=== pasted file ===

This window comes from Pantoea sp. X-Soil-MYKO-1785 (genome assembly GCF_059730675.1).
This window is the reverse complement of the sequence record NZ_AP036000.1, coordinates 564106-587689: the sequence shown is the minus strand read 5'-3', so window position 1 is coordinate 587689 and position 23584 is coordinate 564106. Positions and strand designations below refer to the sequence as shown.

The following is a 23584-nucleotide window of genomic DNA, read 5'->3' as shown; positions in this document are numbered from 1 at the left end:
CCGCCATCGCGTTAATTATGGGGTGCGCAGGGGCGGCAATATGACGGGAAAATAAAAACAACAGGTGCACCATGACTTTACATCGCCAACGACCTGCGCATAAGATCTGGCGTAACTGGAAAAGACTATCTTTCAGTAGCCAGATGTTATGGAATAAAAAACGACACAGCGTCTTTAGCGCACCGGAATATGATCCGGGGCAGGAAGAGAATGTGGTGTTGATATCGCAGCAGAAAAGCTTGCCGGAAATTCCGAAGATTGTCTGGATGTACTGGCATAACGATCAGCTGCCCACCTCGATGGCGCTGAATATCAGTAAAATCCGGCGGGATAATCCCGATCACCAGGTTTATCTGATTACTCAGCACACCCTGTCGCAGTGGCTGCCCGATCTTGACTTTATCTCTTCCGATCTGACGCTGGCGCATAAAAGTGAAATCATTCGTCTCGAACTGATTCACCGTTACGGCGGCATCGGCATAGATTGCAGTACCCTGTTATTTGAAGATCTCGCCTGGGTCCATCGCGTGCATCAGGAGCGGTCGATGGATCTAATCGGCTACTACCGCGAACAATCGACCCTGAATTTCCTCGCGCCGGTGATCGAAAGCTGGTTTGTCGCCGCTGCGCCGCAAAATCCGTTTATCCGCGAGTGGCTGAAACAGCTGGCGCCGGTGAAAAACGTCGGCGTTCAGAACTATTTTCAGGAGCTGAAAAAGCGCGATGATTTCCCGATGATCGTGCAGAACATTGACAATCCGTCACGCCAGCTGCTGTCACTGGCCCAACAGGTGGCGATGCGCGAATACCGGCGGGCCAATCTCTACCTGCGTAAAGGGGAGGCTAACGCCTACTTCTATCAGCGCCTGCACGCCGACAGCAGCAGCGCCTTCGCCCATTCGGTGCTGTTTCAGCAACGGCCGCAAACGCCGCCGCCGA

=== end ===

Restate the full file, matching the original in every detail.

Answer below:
This window comes from Pantoea sp. X-Soil-MYKO-1785 (genome assembly GCF_059730675.1).
This window is the reverse complement of the sequence record NZ_AP036000.1, coordinates 564106-587689: the sequence shown is the minus strand read 5'-3', so window position 1 is coordinate 587689 and position 23584 is coordinate 564106. Positions and strand designations below refer to the sequence as shown.

The following is a 23584-nucleotide window of genomic DNA, read 5'->3' as shown; positions in this document are numbered from 1 at the left end:
CCGCCATCGCGTTAATTATGGGGTGCGCAGGGGCGGCAATATGACGGGAAAATAAAAACAACAGGTGCACCATGACTTTACATCGCCAACGACCTGCGCATAAGATCTGGCGTAACTGGAAAAGACTATCTTTCAGTAGCCAGATGTTATGGAATAAAAAACGACACAGCGTCTTTAGCGCACCGGAATATGATCCGGGGCAGGAAGAGAATGTGGTGTTGATATCGCAGCAGAAAAGCTTGCCGGAAATTCCGAAGATTGTCTGGATGTACTGGCATAACGATCAGCTGCCCACCTCGATGGCGCTGAATATCAGTAAAATCCGGCGGGATAATCCCGATCACCAGGTTTATCTGATTACTCAGCACACCCTGTCGCAGTGGCTGCCCGATCTTGACTTTATCTCTTCCGATCTGACGCTGGCGCATAAAAGTGAAATCATTCGTCTCGAACTGATTCACCGTTACGGCGGCATCGGCATAGATTGCAGTACCCTGTTATTTGAAGATCTCGCCTGGGTCCATCGCGTGCATCAGGAGCGGTCGATGGATCTAATCGGCTACTACCGCGAACAATCGACCCTGAATTTCCTCGCGCCGGTGATCGAAAGCTGGTTTGTCGCCGCTGCGCCGCAAAATCCGTTTATCCGCGAGTGGCTGAAACAGCTGGCGCCGGTGAAAAACGTCGGCGTTCAGAACTATTTTCAGGAGCTGAAAAAGCGCGATGATTTCCCGATGATCGTGCAGAACATTGACAATCCGTCACGCCAGCTGCTGTCACTGGCCCAACAGGTGGCGATGCGCGAATACCGGCGGGCCAATCTCTACCTGCGTAAAGGGGAGGCTAACGCCTACTTCTATCAGCGCCTGCACGCCGACAGCAGCAGCGCCTTCGCCCATTCGGTGCTGTTTCAGCAACGGCCGCAAACGCCGCCGCCGA